07 Sep Three Things Only Sparring Can Teach in Martial Arts
Although some martial arts studios reserve sparring for higher-level students, others recognize the value of sparring at all levels because three things can’t be learned without putting practiced skills into action. A well-rounded martial arts training program will include sparring, which is essential in bringing everything together for students.
As students begin training in martial arts, there is so much to learn about movement, approach, effort, control, balance, and focus. Once skills are well-developed, experienced instructors will identify students ready to participate in sparring. Exceptional martial arts studios often require sparring in learned techniques to move up a belt color. Self-control, self-awareness, and mind-body unity develop in students receiving the highest-level training. It takes experienced instructors and a clear vision to elevate students to this level, and sparring is undeniably part of the journey to higher achievement in martial arts.
Sparring in Martial Arts Teaches How It Feels to Wrestle Someone to the Ground
Self-defense in martial arts will include wrestling techniques to bring down an opponent. Leg sweeps, where to grab a part of the body to be able to overpower someone trying to harm you, and specific areas where force can be applied that reduce the opponent’s capacity are all part of martial arts training. As students learn the moves and practice on dummies, they focus on technique and skill. However, only in sparring does a person of smaller stature feel the resistance of someone larger than them. It is the only opportunity to practice similarly to a real-life scenario. How much force to apply and how to wrestle out of a position that is not advantageous is priceless when it comes to martial arts training.
Because sparring in the best studio is closely supervised, students also learn about effort and force as they engage. Through this activity, students get to experience how their bodies react to physical threats; this is the second thing only sparring can teach in martial arts.
Sparring Teaches How to Control Emotions, Adrenaline, and Reactions
You can’t watch it in a video. You can’t explain it in words because each person’s physical response to being attacked will be different. Some may feel rage, and some like running. Others may freeze or go through stages of all these emotions as they surge when in a contact confrontation. Sparring in a reputable studio is highly recommended because of the level of training of instructors, supervisors, and higher-level students.
A student may display incredible leaps and bounds in self-control throughout training. Star students may grasp the material quickly and seemingly have a natural gift for martial arts. However, most students experience feelings and adrenaline surges for the first time in contact situations. Understanding how each individual responds to a strike or a struggle to escape is invaluable in martial arts training.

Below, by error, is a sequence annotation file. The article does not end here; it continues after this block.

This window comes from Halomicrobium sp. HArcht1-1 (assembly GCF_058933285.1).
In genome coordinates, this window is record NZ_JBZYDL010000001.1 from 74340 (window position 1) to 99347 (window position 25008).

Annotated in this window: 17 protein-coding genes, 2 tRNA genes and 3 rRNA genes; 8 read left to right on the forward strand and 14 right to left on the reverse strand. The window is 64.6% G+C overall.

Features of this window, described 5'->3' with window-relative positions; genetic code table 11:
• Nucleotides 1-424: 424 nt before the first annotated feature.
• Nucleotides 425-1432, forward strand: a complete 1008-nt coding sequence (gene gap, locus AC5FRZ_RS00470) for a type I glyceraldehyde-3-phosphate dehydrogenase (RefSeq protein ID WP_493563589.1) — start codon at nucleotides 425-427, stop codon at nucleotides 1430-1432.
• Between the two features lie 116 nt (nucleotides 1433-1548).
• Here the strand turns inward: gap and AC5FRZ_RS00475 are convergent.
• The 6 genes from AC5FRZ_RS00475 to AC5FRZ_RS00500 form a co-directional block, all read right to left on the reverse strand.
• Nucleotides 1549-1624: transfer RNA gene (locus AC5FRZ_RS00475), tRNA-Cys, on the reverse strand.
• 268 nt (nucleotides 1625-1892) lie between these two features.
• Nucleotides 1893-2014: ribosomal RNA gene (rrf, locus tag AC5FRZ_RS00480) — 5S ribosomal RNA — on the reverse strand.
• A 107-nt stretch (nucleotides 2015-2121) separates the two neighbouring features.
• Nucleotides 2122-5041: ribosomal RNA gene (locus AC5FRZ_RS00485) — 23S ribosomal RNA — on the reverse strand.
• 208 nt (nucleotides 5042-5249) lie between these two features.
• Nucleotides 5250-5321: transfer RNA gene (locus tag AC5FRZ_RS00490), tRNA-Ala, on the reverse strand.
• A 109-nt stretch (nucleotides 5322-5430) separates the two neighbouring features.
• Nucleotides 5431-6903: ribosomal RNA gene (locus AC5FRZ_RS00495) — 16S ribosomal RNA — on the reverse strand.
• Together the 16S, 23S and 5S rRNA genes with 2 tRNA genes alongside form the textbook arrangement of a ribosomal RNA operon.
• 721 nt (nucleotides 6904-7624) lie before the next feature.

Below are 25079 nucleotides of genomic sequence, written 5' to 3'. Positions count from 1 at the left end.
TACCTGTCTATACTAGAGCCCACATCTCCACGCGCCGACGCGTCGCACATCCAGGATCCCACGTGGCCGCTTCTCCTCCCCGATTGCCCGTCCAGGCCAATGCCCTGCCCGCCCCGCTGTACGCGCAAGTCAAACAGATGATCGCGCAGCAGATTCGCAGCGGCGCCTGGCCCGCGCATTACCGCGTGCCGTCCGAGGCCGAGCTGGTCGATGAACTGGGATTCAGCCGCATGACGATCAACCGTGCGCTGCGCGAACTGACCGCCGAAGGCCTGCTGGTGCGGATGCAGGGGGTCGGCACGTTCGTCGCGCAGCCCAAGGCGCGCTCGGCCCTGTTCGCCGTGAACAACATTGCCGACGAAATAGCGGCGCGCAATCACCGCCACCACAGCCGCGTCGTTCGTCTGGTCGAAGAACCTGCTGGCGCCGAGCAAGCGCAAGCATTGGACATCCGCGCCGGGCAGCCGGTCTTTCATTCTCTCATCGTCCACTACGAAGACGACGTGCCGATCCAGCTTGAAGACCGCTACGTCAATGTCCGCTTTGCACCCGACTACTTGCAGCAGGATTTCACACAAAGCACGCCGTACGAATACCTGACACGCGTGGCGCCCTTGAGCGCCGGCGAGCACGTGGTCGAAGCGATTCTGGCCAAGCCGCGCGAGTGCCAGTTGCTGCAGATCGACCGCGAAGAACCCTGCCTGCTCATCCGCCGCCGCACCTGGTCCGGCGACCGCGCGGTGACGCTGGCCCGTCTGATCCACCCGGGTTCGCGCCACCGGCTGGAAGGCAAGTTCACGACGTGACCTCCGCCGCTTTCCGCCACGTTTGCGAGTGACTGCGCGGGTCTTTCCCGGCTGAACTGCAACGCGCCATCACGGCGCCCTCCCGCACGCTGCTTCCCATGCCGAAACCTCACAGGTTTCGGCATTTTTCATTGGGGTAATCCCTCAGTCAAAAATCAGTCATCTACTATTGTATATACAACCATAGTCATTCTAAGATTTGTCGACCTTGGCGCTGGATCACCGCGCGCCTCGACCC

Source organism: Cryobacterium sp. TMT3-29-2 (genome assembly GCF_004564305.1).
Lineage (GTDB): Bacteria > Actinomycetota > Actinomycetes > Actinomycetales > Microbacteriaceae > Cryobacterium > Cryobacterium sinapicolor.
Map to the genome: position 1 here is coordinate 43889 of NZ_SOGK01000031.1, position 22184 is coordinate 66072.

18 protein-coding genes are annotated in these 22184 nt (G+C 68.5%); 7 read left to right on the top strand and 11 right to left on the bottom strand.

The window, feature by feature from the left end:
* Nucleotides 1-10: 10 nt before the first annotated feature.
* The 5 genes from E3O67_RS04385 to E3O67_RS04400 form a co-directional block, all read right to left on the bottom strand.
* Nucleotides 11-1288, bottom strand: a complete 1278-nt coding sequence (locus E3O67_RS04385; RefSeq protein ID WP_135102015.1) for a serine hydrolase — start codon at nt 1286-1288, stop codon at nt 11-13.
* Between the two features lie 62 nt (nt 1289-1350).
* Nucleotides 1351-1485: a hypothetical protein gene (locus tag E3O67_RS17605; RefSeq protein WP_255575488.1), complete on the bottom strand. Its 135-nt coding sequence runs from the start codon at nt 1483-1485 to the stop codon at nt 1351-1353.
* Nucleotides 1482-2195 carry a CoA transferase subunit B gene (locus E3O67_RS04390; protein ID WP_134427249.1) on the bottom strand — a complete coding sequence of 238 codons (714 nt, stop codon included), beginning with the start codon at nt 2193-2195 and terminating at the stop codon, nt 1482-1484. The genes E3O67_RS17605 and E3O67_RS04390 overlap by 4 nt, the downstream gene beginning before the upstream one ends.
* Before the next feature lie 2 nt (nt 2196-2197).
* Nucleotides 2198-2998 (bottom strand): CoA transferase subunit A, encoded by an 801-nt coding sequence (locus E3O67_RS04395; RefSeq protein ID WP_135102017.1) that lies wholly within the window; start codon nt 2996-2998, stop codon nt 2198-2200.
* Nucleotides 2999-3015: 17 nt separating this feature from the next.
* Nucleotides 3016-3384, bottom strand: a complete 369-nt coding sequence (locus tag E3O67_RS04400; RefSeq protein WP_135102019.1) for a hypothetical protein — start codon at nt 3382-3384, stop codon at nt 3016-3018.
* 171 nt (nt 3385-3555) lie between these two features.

Sparring Teaches Realistic Footwork, Timing, and Head Movement
Students training in martial arts often experience strikes to the body or self-defense situations for the first time when sparring. Sparring is the culmination of training, allowing students to truly experience what contact feels like and the adrenaline that accompanies those moments. Practicing and adjusting skills and techniques is the best way to train for real-life situations. If a student is confident in their methods and timing, sparring builds more confidence for students as they realize that they would be able to defend themselves if someone tried to harm them.
Exercising control and accuracy on the mat, students who have memorized techniques and are methodical about movement are well prepared for sparring. Training is not complete, and substantial belt movement should not occur without successful sparring matches to show an unshakeable understanding of the material and what will be required to succeed at higher levels.
As students begin to develop skills and techniques and then reach a point where they are ready to participate in this exciting and realistic use of martial arts training, it is best to embrace the process. Adorned with helmets, gloves, mouthguards, and other protective gear, students are allowed to experience what it feels like in a controlled contact format. There is no number of classes, or years of training, that equip martial arts students better than a sparring match. Sparring is the only thing that can teach what is required to overcome an opponent, what to expect when facing a possible threat, and how to maintain technique and focus through adrenaline and emotional surges.
Sparring is a valuable tool in martial arts because it forces the use of things that do not come into play during regular class time. Sparring is the only thing that puts students in a position where they must fully engage their minds and bodies to improvise, react, make decisions under pressure, and navigate unchartered attack attempts while remaining calm and focused. If you live in San Diego, SwiftKick Martial Arts has an incredible sparring element in their training programs.